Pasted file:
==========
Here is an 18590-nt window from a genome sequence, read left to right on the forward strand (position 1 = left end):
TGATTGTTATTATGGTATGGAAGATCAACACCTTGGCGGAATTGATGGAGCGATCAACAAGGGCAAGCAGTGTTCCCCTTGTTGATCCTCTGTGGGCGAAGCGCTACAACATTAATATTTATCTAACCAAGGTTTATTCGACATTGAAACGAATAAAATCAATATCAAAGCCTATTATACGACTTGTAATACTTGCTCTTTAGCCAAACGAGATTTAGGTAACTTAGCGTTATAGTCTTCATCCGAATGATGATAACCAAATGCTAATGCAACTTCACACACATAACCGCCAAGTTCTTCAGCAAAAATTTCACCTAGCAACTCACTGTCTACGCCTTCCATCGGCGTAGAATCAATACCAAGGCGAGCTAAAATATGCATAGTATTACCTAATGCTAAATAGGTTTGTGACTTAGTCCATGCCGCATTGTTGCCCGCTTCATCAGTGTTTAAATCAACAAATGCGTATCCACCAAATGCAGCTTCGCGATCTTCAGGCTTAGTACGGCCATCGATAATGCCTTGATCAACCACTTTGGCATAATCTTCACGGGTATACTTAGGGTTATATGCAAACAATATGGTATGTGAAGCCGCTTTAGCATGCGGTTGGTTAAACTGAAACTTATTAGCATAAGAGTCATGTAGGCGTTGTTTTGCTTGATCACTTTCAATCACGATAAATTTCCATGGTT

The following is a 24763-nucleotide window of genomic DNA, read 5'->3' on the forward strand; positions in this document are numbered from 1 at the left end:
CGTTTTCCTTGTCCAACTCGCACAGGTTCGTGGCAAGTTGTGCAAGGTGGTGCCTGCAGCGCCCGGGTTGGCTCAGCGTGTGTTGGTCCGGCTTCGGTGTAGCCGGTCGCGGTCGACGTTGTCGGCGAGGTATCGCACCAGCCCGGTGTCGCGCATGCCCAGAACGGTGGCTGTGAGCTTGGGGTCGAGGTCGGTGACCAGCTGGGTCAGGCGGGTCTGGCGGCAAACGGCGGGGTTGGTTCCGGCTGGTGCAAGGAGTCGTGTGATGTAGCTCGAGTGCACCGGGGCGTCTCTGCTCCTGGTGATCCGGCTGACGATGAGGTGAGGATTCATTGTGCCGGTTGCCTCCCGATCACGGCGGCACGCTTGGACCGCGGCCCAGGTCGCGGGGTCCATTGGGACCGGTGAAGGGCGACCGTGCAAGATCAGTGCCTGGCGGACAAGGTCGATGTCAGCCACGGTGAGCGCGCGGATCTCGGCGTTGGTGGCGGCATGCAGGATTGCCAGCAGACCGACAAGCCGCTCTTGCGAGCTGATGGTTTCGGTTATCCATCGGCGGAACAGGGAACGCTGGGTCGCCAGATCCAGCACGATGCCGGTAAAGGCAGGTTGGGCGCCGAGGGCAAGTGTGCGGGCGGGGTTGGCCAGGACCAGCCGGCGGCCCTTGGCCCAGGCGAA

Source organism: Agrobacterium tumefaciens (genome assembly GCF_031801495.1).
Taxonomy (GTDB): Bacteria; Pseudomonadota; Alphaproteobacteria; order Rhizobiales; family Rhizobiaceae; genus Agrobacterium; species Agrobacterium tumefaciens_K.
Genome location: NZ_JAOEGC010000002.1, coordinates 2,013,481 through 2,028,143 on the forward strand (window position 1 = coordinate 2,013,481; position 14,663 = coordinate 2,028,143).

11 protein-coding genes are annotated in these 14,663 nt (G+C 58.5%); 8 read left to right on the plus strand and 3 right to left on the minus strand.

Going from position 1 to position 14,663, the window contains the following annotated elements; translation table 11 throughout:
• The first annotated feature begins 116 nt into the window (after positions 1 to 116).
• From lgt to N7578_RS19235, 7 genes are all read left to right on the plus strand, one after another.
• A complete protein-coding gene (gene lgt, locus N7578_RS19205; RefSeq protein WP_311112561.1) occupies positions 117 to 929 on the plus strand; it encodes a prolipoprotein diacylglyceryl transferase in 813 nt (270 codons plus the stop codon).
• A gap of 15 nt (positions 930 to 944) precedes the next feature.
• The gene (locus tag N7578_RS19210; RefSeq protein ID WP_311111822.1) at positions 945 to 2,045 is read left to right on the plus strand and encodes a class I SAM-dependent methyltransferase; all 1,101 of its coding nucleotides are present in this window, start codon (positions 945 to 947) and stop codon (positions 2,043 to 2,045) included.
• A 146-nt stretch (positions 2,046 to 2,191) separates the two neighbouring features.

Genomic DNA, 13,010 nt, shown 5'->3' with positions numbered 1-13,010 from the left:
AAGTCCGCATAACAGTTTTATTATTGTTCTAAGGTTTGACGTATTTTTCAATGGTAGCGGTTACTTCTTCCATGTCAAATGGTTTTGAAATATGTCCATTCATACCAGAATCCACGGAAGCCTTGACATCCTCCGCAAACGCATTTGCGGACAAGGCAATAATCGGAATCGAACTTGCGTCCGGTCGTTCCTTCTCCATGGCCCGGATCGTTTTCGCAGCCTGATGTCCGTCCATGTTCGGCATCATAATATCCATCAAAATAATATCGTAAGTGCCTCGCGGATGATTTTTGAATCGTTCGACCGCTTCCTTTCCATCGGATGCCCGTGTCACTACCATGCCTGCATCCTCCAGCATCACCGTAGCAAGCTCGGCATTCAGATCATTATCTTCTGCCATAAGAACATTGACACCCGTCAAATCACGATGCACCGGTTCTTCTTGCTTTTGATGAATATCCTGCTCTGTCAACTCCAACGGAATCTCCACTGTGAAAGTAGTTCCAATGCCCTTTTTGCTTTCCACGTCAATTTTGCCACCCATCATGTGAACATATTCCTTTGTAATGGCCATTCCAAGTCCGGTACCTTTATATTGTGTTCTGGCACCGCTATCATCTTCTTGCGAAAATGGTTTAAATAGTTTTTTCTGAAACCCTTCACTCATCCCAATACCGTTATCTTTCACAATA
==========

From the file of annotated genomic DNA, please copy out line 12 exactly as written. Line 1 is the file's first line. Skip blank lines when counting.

• A complete protein-coding gene (gene lgt, locus N7578_RS19205; RefSeq protein WP_311112561.1) occupies positions 117 to 929 on the plus strand; it encodes a prolipoprotein diacylglyceryl transferase in 813 nt (270 codons plus the stop codon).